Parenting a child is one of the most exciting times in a person’s life. It is no surprise, then, that cases regarding the custody of minor children are some of the most hotly contested. If you find yourself in a situation where you are in court for a custody case, consider the following tips:
1. In Georgia, if a child is born out of wedlock, the biological father has no automatic rights to custody or visitation. Before a court will give a father rights to his child, the father must legitimate the child. Signing a birth certificate does not automatically legitimate a child, although there are some additional forms that may be signed at the hospital that do legitimate a child. Once a child is legitimated, custody and visitation must still be determined by the court.
2. In Georgia there are two forms of custody. Legal Custody determines which parent will make major decisions regarding the child. These decisions include religious upbringing, health care, extracurricular activities and education. Physical Custody refers to which parent will physically control the child. Parents often mix the two definitions but the courts will make a decision regarding both types of custody.
3. When parents share joint custody, often a child support obligation is lowered or offset, however, if there is an outstanding difference between the incomes of the parents, joint custody may not relieve one parent from paying child support to another parent.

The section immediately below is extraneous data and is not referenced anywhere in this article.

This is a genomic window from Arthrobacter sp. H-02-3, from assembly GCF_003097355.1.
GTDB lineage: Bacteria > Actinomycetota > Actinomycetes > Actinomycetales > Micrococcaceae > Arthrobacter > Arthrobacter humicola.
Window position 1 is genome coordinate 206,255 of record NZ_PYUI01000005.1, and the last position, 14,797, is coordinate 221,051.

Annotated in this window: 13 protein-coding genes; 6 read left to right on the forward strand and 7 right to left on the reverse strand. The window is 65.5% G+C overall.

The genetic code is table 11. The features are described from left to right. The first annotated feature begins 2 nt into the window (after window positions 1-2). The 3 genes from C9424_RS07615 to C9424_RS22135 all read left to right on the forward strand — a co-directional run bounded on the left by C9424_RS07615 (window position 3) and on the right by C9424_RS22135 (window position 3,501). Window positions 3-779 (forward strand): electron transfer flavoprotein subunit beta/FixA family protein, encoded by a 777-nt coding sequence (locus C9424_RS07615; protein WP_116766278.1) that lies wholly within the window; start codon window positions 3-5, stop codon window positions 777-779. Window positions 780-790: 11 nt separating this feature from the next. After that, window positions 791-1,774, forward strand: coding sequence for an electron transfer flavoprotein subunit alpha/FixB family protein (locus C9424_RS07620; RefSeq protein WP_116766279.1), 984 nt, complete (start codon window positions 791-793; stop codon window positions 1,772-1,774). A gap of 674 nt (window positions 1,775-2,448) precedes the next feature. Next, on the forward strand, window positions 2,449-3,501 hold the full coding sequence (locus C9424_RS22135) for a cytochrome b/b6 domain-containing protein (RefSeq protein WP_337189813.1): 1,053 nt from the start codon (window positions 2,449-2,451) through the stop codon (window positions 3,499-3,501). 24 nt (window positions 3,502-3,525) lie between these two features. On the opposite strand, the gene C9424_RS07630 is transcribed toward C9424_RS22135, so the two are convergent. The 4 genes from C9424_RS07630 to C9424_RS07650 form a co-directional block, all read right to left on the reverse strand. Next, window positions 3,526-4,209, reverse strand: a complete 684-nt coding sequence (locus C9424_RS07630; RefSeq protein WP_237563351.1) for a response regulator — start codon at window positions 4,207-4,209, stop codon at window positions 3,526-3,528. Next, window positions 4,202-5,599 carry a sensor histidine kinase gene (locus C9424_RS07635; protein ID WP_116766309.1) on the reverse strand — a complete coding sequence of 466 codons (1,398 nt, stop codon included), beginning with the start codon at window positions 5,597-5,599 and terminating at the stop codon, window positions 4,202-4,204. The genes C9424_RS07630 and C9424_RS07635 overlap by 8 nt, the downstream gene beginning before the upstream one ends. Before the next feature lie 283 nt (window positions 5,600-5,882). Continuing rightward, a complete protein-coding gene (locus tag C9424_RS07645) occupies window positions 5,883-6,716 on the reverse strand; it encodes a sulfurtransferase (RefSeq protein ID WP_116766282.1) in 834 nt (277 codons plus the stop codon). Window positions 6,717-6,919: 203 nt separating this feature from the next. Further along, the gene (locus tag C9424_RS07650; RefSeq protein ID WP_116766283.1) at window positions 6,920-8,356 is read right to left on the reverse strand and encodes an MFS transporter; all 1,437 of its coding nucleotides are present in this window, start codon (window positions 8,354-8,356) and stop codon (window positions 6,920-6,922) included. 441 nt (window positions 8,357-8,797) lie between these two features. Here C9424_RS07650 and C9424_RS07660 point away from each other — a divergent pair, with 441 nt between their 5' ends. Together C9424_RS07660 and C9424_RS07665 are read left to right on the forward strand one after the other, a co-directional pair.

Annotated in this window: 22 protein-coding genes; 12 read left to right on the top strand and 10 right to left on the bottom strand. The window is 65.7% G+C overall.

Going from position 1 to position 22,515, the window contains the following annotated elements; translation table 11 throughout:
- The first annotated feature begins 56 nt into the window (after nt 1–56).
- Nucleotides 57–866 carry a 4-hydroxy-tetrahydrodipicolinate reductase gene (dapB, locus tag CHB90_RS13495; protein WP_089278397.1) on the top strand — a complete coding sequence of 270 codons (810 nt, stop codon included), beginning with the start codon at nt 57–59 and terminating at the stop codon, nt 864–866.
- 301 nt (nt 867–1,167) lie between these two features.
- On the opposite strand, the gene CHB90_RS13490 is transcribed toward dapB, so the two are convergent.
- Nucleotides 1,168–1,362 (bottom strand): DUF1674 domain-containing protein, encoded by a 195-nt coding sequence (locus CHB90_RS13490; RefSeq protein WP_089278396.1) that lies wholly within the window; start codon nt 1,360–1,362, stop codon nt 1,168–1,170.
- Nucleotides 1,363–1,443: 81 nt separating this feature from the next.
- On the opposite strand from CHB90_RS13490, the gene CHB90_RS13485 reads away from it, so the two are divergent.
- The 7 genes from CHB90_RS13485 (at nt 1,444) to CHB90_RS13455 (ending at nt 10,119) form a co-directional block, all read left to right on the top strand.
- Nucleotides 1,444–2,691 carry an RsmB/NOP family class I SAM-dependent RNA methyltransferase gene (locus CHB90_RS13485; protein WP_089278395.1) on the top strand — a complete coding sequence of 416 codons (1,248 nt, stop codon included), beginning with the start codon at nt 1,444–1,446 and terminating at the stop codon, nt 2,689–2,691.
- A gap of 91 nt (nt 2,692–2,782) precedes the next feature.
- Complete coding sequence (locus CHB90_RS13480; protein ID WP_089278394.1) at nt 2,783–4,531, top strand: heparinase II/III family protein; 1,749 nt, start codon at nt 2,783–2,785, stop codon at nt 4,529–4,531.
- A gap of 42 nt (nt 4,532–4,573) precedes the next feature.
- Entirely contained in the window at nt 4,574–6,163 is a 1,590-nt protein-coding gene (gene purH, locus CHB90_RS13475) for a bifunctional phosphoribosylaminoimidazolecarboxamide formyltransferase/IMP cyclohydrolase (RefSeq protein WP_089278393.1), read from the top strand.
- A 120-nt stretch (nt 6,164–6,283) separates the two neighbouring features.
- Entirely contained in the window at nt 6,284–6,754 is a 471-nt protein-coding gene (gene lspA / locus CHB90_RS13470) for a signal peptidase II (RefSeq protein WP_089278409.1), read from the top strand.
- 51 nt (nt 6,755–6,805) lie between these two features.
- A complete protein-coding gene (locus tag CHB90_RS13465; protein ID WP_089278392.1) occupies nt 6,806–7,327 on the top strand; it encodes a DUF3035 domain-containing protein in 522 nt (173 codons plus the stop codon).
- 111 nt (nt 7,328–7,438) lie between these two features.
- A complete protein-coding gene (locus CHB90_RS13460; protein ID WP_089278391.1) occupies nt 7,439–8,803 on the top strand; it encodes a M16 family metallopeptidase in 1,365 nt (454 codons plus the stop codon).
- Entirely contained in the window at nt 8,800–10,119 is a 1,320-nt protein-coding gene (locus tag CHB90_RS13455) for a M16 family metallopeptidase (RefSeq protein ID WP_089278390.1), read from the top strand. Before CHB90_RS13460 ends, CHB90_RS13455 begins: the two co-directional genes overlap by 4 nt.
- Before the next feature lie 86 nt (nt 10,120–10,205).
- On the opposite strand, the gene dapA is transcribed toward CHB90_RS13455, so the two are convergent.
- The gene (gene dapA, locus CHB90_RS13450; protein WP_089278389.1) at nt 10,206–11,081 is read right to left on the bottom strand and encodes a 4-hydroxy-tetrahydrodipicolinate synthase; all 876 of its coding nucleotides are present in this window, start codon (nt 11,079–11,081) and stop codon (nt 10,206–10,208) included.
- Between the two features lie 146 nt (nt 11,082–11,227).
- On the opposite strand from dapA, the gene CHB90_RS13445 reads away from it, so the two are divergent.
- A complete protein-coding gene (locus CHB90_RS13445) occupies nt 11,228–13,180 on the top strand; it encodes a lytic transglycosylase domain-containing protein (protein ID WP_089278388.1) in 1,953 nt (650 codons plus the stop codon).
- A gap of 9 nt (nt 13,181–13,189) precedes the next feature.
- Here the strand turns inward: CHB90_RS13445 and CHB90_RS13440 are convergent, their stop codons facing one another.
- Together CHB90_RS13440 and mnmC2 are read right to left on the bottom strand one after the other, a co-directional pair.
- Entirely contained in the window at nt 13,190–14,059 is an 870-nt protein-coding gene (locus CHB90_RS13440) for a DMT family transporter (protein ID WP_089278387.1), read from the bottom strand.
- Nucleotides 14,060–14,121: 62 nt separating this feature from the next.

4. At the age of 14, a child may elect which parent they choose to live with. When an election is made at this age, courts rely very heavily on the minor’s decision and, although they can decide otherwise, often grant a minor’s choice. At the age of 11, a child may also make his choice known, however, this election is given less weight than when a minor 14 years or older makes an election.
5. No matter the age of the minor, the court always looks at the best interest of the child to determine which custody situation makes the most sense regarding the minor. Money, time, wisdom, lifestyle of the parents all play a part in a custody determination.
Disclaimer: The content relayed in this blog article is purely informational and should not be construed as legal advice. No attorney/client relationship is created until a retainer agreement is executed by both client and attorney.